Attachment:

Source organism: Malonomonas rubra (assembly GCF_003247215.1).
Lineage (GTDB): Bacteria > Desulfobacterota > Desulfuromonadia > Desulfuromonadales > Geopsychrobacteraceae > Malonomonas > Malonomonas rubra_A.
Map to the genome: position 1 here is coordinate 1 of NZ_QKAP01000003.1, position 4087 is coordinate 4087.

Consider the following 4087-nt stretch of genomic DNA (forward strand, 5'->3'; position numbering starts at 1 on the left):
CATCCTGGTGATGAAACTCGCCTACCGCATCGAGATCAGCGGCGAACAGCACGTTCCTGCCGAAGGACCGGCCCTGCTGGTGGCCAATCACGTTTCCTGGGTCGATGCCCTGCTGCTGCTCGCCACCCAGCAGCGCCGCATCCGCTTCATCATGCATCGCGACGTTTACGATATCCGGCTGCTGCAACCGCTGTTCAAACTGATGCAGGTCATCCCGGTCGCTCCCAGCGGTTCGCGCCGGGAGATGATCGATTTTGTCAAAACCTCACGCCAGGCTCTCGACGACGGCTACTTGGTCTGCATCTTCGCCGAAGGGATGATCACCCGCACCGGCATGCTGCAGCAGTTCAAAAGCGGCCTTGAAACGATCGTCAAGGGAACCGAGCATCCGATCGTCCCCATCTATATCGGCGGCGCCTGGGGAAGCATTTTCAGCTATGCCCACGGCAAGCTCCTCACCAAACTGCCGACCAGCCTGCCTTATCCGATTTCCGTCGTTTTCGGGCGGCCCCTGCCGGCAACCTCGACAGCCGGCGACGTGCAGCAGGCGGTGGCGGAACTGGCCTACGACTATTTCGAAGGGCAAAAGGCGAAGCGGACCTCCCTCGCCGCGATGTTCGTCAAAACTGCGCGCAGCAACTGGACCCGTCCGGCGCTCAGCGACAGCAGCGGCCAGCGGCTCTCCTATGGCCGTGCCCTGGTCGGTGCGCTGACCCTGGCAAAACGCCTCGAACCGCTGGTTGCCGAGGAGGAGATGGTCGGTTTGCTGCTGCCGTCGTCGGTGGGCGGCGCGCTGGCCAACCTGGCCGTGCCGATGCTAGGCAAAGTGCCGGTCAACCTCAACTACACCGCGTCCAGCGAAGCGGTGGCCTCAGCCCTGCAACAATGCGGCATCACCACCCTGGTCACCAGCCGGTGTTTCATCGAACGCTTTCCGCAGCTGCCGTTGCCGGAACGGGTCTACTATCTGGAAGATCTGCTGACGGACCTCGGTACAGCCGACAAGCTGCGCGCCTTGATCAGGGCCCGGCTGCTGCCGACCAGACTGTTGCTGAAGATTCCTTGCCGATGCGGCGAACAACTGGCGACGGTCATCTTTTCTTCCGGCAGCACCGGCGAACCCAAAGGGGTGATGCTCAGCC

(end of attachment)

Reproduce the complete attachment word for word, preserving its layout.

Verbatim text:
Source organism: Malonomonas rubra (assembly GCF_003247215.1).
Lineage (GTDB): Bacteria > Desulfobacterota > Desulfuromonadia > Desulfuromonadales > Geopsychrobacteraceae > Malonomonas > Malonomonas rubra_A.
Map to the genome: position 1 here is coordinate 1 of NZ_QKAP01000003.1, position 4087 is coordinate 4087.

Consider the following 4087-nt stretch of genomic DNA (forward strand, 5'->3'; position numbering starts at 1 on the left):
CATCCTGGTGATGAAACTCGCCTACCGCATCGAGATCAGCGGCGAACAGCACGTTCCTGCCGAAGGACCGGCCCTGCTGGTGGCCAATCACGTTTCCTGGGTCGATGCCCTGCTGCTGCTCGCCACCCAGCAGCGCCGCATCCGCTTCATCATGCATCGCGACGTTTACGATATCCGGCTGCTGCAACCGCTGTTCAAACTGATGCAGGTCATCCCGGTCGCTCCCAGCGGTTCGCGCCGGGAGATGATCGATTTTGTCAAAACCTCACGCCAGGCTCTCGACGACGGCTACTTGGTCTGCATCTTCGCCGAAGGGATGATCACCCGCACCGGCATGCTGCAGCAGTTCAAAAGCGGCCTTGAAACGATCGTCAAGGGAACCGAGCATCCGATCGTCCCCATCTATATCGGCGGCGCCTGGGGAAGCATTTTCAGCTATGCCCACGGCAAGCTCCTCACCAAACTGCCGACCAGCCTGCCTTATCCGATTTCCGTCGTTTTCGGGCGGCCCCTGCCGGCAACCTCGACAGCCGGCGACGTGCAGCAGGCGGTGGCGGAACTGGCCTACGACTATTTCGAAGGGCAAAAGGCGAAGCGGACCTCCCTCGCCGCGATGTTCGTCAAAACTGCGCGCAGCAACTGGACCCGTCCGGCGCTCAGCGACAGCAGCGGCCAGCGGCTCTCCTATGGCCGTGCCCTGGTCGGTGCGCTGACCCTGGCAAAACGCCTCGAACCGCTGGTTGCCGAGGAGGAGATGGTCGGTTTGCTGCTGCCGTCGTCGGTGGGCGGCGCGCTGGCCAACCTGGCCGTGCCGATGCTAGGCAAAGTGCCGGTCAACCTCAACTACACCGCGTCCAGCGAAGCGGTGGCCTCAGCCCTGCAACAATGCGGCATCACCACCCTGGTCACCAGCCGGTGTTTCATCGAACGCTTTCCGCAGCTGCCGTTGCCGGAACGGGTCTACTATCTGGAAGATCTGCTGACGGACCTCGGTACAGCCGACAAGCTGCGCGCCTTGATCAGGGCCCGGCTGCTGCCGACCAGACTGTTGCTGAAGATTCCTTGCCGATGCGGCGAACAACTGGCGACGGTCATCTTTTCTTCCGGCAGCACCGGCGAACCCAAAGGGGTGATGCTCAGCC